Many people make a holiday (or even career) of touring California’s world famous vineyards, and it is certainly good business for the vineyards.  Over the years I have enjoyed many wine-tasting sessions all over the world, and the proprietors made their money when you purchased the wines you enjoyed on completion of the tasting.  However, it seems vineyards in California are different, and they expect you to pay for the pleasure of tasting their products.  At 10-20 USD per session this soon adds up to an expensive hobby (well, for a budget traveler it does), and I expect it’s very good business for them.


Dana demonstrating how to mount a motorbike after a series of wine tasting sessions…


Made it!

After cruising the beautiful wine valleys of Santa Barbara, we headed to the Cold Spring Tavern back on 154 for a drink, recommended to us by a couple on a Harley we had met on the way up.  And I’m glad they did!  The tavern sits in a cool, shaded spot down the twisty Stagecoach Road and is a popular gathering spot for bikers at weekends.  It also has a good selection of local beers, but if there’s one disadvantage of riding a motorcycle (with a new pillion) it’s that riding safely and multiple wine/beer tastings don’t mix very well.  Dana, however, took full advantage of both.


Cold Spring Tavern – I need a drink!

After stretching the day out as much as we could, it was eventually time to head back to LA, which we did along the quickest route 101.  Dana’s friend had invited us to her birthday party at the other end of town, so we dropped off the Tiger, grabbed a quick ‘In and Out’ burger and turned up only a couple of hours late.  Fortunately we arrived in time to see the band fully warmed up, and they were amazing!  An interesting & fun mix of folk, country and rock, they had a dozen or so members who basically took it in turns to wonder off to the bar at will while other players took the spotlight.  The party was also cleverly held at the American Legion, which meant very cheap drinks.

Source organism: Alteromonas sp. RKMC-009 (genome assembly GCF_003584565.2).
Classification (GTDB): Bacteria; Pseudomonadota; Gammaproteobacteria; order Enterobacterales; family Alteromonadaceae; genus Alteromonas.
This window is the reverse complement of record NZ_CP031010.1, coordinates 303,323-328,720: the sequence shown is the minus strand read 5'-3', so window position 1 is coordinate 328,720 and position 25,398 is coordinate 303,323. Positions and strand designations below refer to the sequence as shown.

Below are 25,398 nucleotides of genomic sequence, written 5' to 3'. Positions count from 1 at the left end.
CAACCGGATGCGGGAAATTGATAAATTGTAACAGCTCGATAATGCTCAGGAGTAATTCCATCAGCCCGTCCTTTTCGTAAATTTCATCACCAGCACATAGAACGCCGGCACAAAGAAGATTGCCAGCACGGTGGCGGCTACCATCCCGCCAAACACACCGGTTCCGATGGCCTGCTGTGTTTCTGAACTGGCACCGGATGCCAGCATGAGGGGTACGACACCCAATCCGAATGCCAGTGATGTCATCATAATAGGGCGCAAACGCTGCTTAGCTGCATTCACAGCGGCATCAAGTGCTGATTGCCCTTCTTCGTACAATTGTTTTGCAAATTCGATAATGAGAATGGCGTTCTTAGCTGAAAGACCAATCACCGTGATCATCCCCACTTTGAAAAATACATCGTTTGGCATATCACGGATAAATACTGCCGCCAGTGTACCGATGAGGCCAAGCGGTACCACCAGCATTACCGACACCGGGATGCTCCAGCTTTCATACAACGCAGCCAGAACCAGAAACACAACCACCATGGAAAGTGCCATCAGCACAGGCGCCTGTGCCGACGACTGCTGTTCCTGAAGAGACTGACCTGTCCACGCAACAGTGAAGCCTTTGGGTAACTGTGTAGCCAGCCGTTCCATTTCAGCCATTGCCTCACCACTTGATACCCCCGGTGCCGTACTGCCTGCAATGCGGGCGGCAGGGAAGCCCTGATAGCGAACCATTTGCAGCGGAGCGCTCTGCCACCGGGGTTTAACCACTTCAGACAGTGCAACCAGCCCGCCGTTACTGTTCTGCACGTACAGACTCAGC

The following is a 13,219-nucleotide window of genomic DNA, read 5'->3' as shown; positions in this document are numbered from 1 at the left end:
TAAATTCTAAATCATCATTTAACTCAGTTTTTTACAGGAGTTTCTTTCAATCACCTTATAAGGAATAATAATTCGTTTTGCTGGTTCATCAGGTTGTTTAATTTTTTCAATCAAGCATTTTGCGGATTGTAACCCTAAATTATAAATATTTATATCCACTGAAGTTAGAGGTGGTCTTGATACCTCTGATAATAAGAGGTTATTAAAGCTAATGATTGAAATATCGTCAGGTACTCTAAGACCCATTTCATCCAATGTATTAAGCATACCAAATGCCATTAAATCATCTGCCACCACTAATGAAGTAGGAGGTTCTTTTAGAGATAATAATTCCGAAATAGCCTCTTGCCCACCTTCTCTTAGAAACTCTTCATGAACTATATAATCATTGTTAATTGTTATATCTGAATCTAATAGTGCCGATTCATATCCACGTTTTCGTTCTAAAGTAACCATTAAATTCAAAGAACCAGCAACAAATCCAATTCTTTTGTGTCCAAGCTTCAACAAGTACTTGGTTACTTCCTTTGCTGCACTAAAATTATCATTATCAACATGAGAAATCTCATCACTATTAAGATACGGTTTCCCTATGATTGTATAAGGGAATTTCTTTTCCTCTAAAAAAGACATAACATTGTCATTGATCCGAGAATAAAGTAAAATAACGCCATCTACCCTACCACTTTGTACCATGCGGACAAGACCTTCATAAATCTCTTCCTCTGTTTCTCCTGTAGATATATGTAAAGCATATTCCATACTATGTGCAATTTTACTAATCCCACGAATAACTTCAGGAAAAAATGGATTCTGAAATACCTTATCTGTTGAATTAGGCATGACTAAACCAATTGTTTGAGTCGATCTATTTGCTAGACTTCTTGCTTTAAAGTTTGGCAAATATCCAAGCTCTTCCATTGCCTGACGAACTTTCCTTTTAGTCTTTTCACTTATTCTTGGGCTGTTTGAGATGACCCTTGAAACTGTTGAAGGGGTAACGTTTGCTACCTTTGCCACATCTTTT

At the end of the day Dana had LOVED her fist biking experience, no doubt due to her amazingly talented (and handsome to boot) chauffeur.  In fact, she couldn’t get enough of it, and I wouldn’t be surprised to see her next movie feature herself cruising on a Harley beneath the Geocorona.

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Pacific Coast Highway

With the LA coast forecast to be poor visibility again (due to our friend The Marine Layer), this time I rode north up a very windy Interstate 5 and cut across into the mountains to the West along Frazier Mountain Park Road.  The weather was gorgeous and the bike was calving up the corners like there was no tomorrow.  There were also plenty of opportunities for off-road excursions…


This is what I’m talking about! – Hot, sunny and an open track!


Plenty of opportunity for exploring and off-road excursions

The scenery changed drastically when I entered the oil towns of Maricopa and Taft, when beautiful mountains & twisty valleys were replaced by thousands of individual ‘nodding donkeys’ extracting what’s left of the oil.  The weather was so nice I decided to have another look at the coast, and so turned West onto route 58 of which a section just happened to be one of the twistiest and best motorcycle roads I have ever encountered – fun fun fun!


The Tiger has been eating corners like a real tiger, and the Californian highways are some of the best

Reaching the coast at Morro Bay I was very happy to see the weather at the coast was also now hot & sunny with breathtaking clear visibility.  And so I started my long awaited memorable ride up Highway 1 with the Pacific Ocean on my left and Lady Luck on my right.

Anyway, I’ve been told I ramble on too much and you just want to see some photographs, so here you go:


Beautiful, huge Morro Bay


For all you animal lovers, I almost sacrificed myself to another cliff in order to save this poor, innocent squirrel…


… and then he started telling me his life story, and about how there’s a nut shortage in the Morro Bay area. I told him I knew a few nuts, but they were still in Norwich


Once you’ve riden the Pacific Coast Highway, you will never forget it